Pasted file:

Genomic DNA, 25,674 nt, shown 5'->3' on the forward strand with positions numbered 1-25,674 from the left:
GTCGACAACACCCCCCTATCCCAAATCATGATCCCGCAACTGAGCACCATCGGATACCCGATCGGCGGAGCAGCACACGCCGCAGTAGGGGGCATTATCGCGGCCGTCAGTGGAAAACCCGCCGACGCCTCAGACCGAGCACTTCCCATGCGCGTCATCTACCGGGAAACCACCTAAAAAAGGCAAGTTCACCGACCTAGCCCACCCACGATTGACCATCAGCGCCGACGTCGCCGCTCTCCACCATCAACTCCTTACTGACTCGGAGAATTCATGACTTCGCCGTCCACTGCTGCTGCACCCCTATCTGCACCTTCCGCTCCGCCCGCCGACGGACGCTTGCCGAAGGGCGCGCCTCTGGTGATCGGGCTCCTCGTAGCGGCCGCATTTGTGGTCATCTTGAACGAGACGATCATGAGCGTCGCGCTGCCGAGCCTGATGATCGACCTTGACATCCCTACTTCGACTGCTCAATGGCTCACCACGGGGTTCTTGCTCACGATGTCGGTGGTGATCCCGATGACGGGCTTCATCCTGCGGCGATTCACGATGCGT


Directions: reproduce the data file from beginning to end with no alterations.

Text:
Genomic DNA, 25,674 nt, shown 5'->3' on the forward strand with positions numbered 1-25,674 from the left:
GTCGACAACACCCCCCTATCCCAAATCATGATCCCGCAACTGAGCACCATCGGATACCCGATCGGCGGAGCAGCACACGCCGCAGTAGGGGGCATTATCGCGGCCGTCAGTGGAAAACCCGCCGACGCCTCAGACCGAGCACTTCCCATGCGCGTCATCTACCGGGAAACCACCTAAAAAAGGCAAGTTCACCGACCTAGCCCACCCACGATTGACCATCAGCGCCGACGTCGCCGCTCTCCACCATCAACTCCTTACTGACTCGGAGAATTCATGACTTCGCCGTCCACTGCTGCTGCACCCCTATCTGCACCTTCCGCTCCGCCCGCCGACGGACGCTTGCCGAAGGGCGCGCCTCTGGTGATCGGGCTCCTCGTAGCGGCCGCATTTGTGGTCATCTTGAACGAGACGATCATGAGCGTCGCGCTGCCGAGCCTGATGATCGACCTTGACATCCCTACTTCGACTGCTCAATGGCTCACCACGGGGTTCTTGCTCACGATGTCGGTGGTGATCCCGATGACGGGCTTCATCCTGCGGCGATTCACGATGCGT